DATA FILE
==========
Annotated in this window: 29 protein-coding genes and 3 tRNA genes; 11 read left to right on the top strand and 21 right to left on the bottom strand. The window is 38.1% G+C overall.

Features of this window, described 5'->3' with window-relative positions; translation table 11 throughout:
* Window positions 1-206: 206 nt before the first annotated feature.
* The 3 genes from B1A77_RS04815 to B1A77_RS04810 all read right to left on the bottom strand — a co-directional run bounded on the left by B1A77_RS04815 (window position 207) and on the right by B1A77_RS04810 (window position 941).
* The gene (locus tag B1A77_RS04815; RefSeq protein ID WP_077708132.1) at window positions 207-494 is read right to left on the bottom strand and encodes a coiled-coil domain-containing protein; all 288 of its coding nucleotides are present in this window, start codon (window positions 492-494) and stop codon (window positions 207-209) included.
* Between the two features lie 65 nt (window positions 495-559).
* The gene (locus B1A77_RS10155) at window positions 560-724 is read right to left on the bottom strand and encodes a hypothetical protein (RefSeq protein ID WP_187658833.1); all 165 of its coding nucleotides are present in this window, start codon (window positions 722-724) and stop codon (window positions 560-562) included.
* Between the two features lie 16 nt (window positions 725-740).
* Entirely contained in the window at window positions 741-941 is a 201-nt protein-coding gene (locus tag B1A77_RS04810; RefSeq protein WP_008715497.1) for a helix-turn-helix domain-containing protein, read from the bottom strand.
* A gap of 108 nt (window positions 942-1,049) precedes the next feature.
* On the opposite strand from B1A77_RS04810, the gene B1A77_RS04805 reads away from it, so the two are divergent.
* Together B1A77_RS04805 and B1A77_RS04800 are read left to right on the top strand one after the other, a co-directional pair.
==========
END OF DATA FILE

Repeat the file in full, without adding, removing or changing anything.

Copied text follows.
Annotated in this window: 29 protein-coding genes and 3 tRNA genes; 11 read left to right on the top strand and 21 right to left on the bottom strand. The window is 38.1% G+C overall.

Features of this window, described 5'->3' with window-relative positions; translation table 11 throughout:
* Window positions 1-206: 206 nt before the first annotated feature.
* The 3 genes from B1A77_RS04815 to B1A77_RS04810 all read right to left on the bottom strand — a co-directional run bounded on the left by B1A77_RS04815 (window position 207) and on the right by B1A77_RS04810 (window position 941).
* The gene (locus tag B1A77_RS04815; RefSeq protein ID WP_077708132.1) at window positions 207-494 is read right to left on the bottom strand and encodes a coiled-coil domain-containing protein; all 288 of its coding nucleotides are present in this window, start codon (window positions 492-494) and stop codon (window positions 207-209) included.
* Between the two features lie 65 nt (window positions 495-559).
* The gene (locus B1A77_RS10155) at window positions 560-724 is read right to left on the bottom strand and encodes a hypothetical protein (RefSeq protein ID WP_187658833.1); all 165 of its coding nucleotides are present in this window, start codon (window positions 722-724) and stop codon (window positions 560-562) included.
* Between the two features lie 16 nt (window positions 725-740).
* Entirely contained in the window at window positions 741-941 is a 201-nt protein-coding gene (locus tag B1A77_RS04810; RefSeq protein WP_008715497.1) for a helix-turn-helix domain-containing protein, read from the bottom strand.
* A gap of 108 nt (window positions 942-1,049) precedes the next feature.
* On the opposite strand from B1A77_RS04810, the gene B1A77_RS04805 reads away from it, so the two are divergent.
* Together B1A77_RS04805 and B1A77_RS04800 are read left to right on the top strand one after the other, a co-directional pair.